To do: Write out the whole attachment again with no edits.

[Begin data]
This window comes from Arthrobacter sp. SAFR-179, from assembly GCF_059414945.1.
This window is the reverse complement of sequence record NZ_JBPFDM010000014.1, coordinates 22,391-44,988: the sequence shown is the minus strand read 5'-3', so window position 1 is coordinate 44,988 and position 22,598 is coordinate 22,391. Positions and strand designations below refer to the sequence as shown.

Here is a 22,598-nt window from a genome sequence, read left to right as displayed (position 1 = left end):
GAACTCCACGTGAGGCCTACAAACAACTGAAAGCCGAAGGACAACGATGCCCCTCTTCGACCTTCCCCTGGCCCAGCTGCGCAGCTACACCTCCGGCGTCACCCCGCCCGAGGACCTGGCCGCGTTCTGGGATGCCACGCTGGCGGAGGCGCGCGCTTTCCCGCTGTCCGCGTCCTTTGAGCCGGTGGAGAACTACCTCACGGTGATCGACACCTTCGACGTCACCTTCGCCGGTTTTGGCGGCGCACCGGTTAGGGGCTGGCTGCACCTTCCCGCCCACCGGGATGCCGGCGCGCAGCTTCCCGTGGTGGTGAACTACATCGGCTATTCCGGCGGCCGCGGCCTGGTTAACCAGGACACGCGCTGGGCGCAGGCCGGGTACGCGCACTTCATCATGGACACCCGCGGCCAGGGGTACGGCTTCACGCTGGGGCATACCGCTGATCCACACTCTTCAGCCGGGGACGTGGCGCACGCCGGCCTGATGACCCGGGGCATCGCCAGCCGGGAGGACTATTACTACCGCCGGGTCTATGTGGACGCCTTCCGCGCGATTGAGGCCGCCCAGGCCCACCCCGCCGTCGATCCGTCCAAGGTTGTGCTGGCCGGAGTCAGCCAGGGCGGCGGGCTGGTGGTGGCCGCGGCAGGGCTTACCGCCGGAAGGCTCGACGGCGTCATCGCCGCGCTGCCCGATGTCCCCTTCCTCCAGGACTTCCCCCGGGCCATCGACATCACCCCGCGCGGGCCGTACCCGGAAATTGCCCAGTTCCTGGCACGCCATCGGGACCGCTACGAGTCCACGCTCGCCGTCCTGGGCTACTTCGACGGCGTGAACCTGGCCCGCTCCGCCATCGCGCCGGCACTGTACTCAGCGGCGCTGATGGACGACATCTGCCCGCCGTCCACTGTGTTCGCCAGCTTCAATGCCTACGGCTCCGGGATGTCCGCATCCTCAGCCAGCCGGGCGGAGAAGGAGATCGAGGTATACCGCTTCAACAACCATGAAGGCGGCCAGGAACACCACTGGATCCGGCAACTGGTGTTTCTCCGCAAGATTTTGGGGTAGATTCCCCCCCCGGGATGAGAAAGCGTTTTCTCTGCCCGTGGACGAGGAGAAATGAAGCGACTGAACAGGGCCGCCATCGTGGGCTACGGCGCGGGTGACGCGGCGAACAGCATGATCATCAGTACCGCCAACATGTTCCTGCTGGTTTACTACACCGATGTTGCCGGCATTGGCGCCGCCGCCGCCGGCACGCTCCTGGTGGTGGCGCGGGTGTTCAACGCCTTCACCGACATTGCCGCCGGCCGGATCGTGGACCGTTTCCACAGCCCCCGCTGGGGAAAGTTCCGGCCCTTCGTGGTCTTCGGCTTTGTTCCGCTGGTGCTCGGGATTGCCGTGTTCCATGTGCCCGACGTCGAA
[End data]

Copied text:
This window comes from Arthrobacter sp. SAFR-179, from assembly GCF_059414945.1.
This window is the reverse complement of sequence record NZ_JBPFDM010000014.1, coordinates 22,391-44,988: the sequence shown is the minus strand read 5'-3', so window position 1 is coordinate 44,988 and position 22,598 is coordinate 22,391. Positions and strand designations below refer to the sequence as shown.

Here is a 22,598-nt window from a genome sequence, read left to right as displayed (position 1 = left end):
GAACTCCACGTGAGGCCTACAAACAACTGAAAGCCGAAGGACAACGATGCCCCTCTTCGACCTTCCCCTGGCCCAGCTGCGCAGCTACACCTCCGGCGTCACCCCGCCCGAGGACCTGGCCGCGTTCTGGGATGCCACGCTGGCGGAGGCGCGCGCTTTCCCGCTGTCCGCGTCCTTTGAGCCGGTGGAGAACTACCTCACGGTGATCGACACCTTCGACGTCACCTTCGCCGGTTTTGGCGGCGCACCGGTTAGGGGCTGGCTGCACCTTCCCGCCCACCGGGATGCCGGCGCGCAGCTTCCCGTGGTGGTGAACTACATCGGCTATTCCGGCGGCCGCGGCCTGGTTAACCAGGACACGCGCTGGGCGCAGGCCGGGTACGCGCACTTCATCATGGACACCCGCGGCCAGGGGTACGGCTTCACGCTGGGGCATACCGCTGATCCACACTCTTCAGCCGGGGACGTGGCGCACGCCGGCCTGATGACCCGGGGCATCGCCAGCCGGGAGGACTATTACTACCGCCGGGTCTATGTGGACGCCTTCCGCGCGATTGAGGCCGCCCAGGCCCACCCCGCCGTCGATCCGTCCAAGGTTGTGCTGGCCGGAGTCAGCCAGGGCGGCGGGCTGGTGGTGGCCGCGGCAGGGCTTACCGCCGGAAGGCTCGACGGCGTCATCGCCGCGCTGCCCGATGTCCCCTTCCTCCAGGACTTCCCCCGGGCCATCGACATCACCCCGCGCGGGCCGTACCCGGAAATTGCCCAGTTCCTGGCACGCCATCGGGACCGCTACGAGTCCACGCTCGCCGTCCTGGGCTACTTCGACGGCGTGAACCTGGCCCGCTCCGCCATCGCGCCGGCACTGTACTCAGCGGCGCTGATGGACGACATCTGCCCGCCGTCCACTGTGTTCGCCAGCTTCAATGCCTACGGCTCCGGGATGTCCGCATCCTCAGCCAGCCGGGCGGAGAAGGAGATCGAGGTATACCGCTTCAACAACCATGAAGGCGGCCAGGAACACCACTGGATCCGGCAACTGGTGTTTCTCCGCAAGATTTTGGGGTAGATTCCCCCCCCGGGATGAGAAAGCGTTTTCTCTGCCCGTGGACGAGGAGAAATGAAGCGACTGAACAGGGCCGCCATCGTGGGCTACGGCGCGGGTGACGCGGCGAACAGCATGATCATCAGTACCGCCAACATGTTCCTGCTGGTTTACTACACCGATGTTGCCGGCATTGGCGCCGCCGCCGCCGGCACGCTCCTGGTGGTGGCGCGGGTGTTCAACGCCTTCACCGACATTGCCGCCGGCCGGATCGTGGACCGTTTCCACAGCCCCCGCTGGGGAAAGTTCCGGCCCTTCGTGGTCTTCGGCTTTGTTCCGCTGGTGCTCGGGATTGCCGTGTTCCATGTGCCCGACGTCGAA